Genetic approaches for studying transgene inheritance and genetic recombination in three successive generations of transformed tobacco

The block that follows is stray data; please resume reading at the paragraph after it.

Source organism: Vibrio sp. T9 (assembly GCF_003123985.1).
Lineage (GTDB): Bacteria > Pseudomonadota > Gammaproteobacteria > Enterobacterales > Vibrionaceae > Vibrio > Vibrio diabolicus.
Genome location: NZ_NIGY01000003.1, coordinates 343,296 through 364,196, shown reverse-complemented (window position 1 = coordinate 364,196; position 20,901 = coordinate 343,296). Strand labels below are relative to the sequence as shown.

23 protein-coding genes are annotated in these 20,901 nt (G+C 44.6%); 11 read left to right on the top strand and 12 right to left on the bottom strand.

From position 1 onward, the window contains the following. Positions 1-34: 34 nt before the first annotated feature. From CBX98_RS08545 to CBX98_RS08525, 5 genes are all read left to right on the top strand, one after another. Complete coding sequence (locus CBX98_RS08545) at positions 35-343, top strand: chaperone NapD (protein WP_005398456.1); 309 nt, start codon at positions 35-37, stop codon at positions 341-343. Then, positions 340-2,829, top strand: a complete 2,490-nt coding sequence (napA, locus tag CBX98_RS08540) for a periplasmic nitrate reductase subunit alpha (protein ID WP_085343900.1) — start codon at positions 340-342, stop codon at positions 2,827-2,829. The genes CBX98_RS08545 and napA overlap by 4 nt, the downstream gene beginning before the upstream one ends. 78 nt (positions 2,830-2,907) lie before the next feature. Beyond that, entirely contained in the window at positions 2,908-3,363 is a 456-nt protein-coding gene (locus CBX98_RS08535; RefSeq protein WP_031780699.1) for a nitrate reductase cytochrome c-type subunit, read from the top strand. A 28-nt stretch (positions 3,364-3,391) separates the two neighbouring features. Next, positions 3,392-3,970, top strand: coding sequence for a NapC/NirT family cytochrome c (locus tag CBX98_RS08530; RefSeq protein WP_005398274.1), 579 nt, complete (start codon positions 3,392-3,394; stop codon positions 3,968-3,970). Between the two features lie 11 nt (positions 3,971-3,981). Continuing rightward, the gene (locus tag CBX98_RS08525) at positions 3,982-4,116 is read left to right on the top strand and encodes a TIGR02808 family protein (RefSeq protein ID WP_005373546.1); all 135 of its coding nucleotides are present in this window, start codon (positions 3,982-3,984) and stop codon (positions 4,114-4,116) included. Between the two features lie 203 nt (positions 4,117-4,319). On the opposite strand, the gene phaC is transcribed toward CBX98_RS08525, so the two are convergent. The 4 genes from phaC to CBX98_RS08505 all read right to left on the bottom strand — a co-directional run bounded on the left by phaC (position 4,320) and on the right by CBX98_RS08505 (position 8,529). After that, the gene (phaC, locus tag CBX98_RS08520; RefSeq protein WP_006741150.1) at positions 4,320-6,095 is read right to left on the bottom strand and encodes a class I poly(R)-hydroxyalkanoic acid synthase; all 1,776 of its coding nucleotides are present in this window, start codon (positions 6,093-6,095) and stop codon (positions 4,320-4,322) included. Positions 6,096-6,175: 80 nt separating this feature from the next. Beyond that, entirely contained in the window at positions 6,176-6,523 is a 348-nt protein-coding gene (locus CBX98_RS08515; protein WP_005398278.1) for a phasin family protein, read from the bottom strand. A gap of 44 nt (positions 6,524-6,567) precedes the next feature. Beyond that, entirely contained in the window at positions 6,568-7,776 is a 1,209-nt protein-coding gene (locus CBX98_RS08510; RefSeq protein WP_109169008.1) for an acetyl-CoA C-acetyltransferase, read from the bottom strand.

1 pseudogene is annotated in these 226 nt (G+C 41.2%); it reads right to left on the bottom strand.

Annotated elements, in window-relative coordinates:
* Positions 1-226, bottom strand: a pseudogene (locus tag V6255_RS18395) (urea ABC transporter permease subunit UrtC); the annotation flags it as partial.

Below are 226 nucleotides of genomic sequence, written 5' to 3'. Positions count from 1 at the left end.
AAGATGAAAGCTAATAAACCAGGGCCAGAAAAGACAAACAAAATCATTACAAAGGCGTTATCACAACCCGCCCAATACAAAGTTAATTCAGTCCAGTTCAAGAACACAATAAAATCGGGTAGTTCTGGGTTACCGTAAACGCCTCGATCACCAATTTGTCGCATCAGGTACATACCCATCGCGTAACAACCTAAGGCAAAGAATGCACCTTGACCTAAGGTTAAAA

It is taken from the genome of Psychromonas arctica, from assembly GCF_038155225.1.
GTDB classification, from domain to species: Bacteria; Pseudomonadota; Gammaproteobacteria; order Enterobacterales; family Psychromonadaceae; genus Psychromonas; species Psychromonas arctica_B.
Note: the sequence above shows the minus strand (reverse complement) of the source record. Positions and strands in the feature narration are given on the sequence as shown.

The transfer DNA (T-DNA) mobilized into plant cells by Agrobacterium tumefaciens seems to integrate rather randomly into the plant genome. We analyzed a target site in the genome of Nicotiana tabacum before and after integration of a T-DNA. Clones presenting right and left T-DNA/plant DNA junctions were used as probes to identify and isolate a unique 1.8-kilobase EcoRI fragment corresponding to the plant DNA target site for a T-DNA insertion event. Comparison of the nucleotide sequences of the plant DNA portions of the T-DNA junction clones with the original plant DNA target revealed that several types of rearrangements resulted from insertion of the T-DNA. The most dramatic alteration was a 158-base-pair direct repeat of target plant sequences at the left and right T-DNA junctions. In addition, there were deletion and insertion events at the ends of the right and left copies of the 158-base-pair repeat. The variety of target-site rearrangements suggests that T-DNA insertion is a multistep process of recombination accompanied by local replicative and repair activities mediated by host-cell enzymes.